MIR 2014: Tracking Radiation Dose

MIR 2014: Tracking Radiation Dose
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Tracking radiation dose and contrast will improve the quality of radiology services, said Prof. Davide Caramella, speaking at the Management in Radiology (MIR) meeting in Bologna last week. Radiation dose historically has taken second place to diagnostic priority - diagnose no matter what the dose. While the knowledge about radiation dose has grown exponentially, professional acceptance is not keeping pace, noted Caramella. However, interest in a patient-centric approach is increasing, especially in the context of the total quality paradigm and personalised medicine. The European Society of Radiology (ESR)’s 2013 statement on radiation protection outlined the so-called GPS approach (globalisation, personalised medicine and safety).

The paradox is that the move to personalisation of medicine means variability. However, quantitative imaging requires standardisation, reproducibility, consistency and quality.

The solution is accepting the variations of patient age, sex (imaging is no longer gender neutral) and size, clinical context and the available technology. Tracking is needed. Variation in contrast media usage and radiation dose should be rejected if it is not clinically justified. Tracking should be systematic, comprehensive, shared and acted upon. Caramella noted the Quantative Imaging Biomarkers Alliance (QIBA) that aims to reduce variability across devices, patients and time. A study by Caramella’s team in Pisa, for example, found that variation in dose depended on the technician involved and the radiologist. Radiologists therefore need to extract the relevant non-image biomarkers. Tracking will allow extraction of trends, benchmarking and sustainability - the latter is not just an economic concept.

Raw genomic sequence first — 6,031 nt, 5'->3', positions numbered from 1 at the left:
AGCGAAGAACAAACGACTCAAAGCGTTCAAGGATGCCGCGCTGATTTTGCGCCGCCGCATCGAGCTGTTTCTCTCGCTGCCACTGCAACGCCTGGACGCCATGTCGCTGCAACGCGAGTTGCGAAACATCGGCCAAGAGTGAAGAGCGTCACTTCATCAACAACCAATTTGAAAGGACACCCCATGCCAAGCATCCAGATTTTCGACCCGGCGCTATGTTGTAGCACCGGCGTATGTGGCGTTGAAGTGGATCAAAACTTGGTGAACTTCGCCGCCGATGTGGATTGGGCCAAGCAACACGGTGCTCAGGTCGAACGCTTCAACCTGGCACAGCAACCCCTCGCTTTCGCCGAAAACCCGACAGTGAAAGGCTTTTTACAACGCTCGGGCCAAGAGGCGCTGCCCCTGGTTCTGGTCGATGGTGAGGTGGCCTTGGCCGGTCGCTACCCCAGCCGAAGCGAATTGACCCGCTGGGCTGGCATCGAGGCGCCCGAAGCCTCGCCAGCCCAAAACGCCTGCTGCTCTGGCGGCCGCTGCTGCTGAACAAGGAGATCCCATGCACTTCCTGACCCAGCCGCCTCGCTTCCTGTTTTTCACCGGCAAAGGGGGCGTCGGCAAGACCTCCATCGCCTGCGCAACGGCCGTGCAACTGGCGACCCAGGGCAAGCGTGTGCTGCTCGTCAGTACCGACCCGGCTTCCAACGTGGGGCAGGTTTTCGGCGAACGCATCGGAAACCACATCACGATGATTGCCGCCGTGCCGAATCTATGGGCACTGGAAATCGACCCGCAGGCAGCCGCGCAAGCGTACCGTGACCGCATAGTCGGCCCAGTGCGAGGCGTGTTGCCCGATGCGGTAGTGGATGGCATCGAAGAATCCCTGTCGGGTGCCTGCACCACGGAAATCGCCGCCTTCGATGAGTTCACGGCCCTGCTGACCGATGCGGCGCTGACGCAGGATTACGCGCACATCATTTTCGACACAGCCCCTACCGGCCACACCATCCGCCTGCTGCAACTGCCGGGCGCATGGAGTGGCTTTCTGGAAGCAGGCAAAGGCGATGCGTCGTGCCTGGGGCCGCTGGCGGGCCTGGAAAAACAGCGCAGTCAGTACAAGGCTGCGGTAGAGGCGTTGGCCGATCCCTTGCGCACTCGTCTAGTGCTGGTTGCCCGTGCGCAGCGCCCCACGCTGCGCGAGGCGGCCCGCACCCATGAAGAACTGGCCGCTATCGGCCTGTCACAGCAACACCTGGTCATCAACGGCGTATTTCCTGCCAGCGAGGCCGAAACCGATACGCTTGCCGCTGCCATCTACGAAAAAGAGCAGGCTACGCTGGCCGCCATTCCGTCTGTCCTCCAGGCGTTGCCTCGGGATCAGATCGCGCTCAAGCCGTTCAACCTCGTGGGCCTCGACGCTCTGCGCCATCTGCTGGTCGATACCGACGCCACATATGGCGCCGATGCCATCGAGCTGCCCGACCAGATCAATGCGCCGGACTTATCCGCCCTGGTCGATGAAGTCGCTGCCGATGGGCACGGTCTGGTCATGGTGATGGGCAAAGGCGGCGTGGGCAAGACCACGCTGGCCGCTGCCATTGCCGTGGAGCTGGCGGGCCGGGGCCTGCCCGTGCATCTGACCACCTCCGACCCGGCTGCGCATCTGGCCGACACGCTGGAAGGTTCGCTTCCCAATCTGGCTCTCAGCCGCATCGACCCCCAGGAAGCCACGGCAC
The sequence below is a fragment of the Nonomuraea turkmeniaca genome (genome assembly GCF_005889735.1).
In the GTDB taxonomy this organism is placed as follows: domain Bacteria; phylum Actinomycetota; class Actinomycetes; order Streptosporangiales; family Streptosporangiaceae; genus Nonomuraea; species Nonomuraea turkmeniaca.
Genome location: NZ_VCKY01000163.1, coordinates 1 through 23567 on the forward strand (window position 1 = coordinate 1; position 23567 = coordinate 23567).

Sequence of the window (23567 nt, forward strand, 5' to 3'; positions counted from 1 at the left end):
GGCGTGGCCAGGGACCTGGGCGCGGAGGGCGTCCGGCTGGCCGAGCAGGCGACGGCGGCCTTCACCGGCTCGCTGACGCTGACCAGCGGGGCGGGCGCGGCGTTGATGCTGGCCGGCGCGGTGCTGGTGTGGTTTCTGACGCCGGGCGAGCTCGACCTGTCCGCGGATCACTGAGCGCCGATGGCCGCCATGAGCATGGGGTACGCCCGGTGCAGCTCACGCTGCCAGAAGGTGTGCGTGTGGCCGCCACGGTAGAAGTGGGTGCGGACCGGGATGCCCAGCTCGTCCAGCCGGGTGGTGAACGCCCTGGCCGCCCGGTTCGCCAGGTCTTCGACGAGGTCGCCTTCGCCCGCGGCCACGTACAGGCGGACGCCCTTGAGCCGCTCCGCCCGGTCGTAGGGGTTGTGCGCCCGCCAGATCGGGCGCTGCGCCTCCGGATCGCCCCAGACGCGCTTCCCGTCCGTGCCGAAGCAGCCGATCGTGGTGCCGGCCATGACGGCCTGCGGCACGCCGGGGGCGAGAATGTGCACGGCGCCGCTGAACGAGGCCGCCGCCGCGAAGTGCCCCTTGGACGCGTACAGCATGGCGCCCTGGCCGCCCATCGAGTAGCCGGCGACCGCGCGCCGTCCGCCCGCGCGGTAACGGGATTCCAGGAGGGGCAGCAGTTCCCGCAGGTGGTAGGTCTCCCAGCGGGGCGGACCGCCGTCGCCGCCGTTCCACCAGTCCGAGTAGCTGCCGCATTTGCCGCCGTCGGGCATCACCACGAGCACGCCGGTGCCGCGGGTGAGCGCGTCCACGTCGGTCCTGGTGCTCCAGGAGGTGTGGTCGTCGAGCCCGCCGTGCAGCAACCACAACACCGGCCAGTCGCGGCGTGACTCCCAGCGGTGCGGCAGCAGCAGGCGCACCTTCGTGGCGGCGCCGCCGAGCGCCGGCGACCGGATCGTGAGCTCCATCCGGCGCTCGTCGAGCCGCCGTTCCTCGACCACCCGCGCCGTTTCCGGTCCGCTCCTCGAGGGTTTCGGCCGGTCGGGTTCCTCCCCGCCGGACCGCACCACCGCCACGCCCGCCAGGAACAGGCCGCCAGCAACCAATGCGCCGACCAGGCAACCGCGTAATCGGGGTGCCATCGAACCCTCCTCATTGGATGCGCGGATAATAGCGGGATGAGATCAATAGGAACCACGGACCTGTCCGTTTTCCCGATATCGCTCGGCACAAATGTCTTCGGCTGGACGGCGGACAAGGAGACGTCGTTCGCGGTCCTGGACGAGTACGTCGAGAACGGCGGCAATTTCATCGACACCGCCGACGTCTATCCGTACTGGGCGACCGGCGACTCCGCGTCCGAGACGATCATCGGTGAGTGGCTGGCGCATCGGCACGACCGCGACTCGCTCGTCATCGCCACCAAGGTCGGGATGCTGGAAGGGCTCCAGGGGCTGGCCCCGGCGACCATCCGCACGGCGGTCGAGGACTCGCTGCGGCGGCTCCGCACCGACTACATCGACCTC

Training is extremely important, as is the legal environment. The European Council Directive 2013/59/EURATOM  lays down the  basic safety standards for protection against the dangers arising from exposure to ionising radiation. Article 60 decrees that “any equipment used for interventional radiology and computed tomography and any new equipment used for planning, guiding and verification purposes has a device or a feature informing the  practitioner, at the end of the procedure, of relevant parameteters for assessing the patient dose.” In addition, the equipment should have the capability of transferring this information in the record of the examination. Article 58 of the directive states that information relevant to the patient exposure forms part of the report of the medical radiological procedure. The main changes in this directive compared to previous ones is the provision regarding information relating to patient exposure and the transfer of dose information. The directive requires member states to adapt their laws and regulations by February 2018. The European Society of Radiology has an important role to play in supporting its implementation through professional channels. The EuroSafe campaign was launched last year.

However, said Caramella, radiology services need to analyse what they do. In Italy, a questionnaire distributed to over 500 radiographers found a lack of education. A worrying 56.4% seldom and 31.7% never attended training on radiation safety. Only 12% had participated in such training. In addition, few of the respondents had correct knowledge about radiation safety.

Concluded Caramella, “Don’t relax, assuming everything is ok.” Tracking is needed, and the information is already in PACS and transparent.

Claire Pillar
Managing Editor, HealthManagement

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Published on : Sun, 12 Oct 2014

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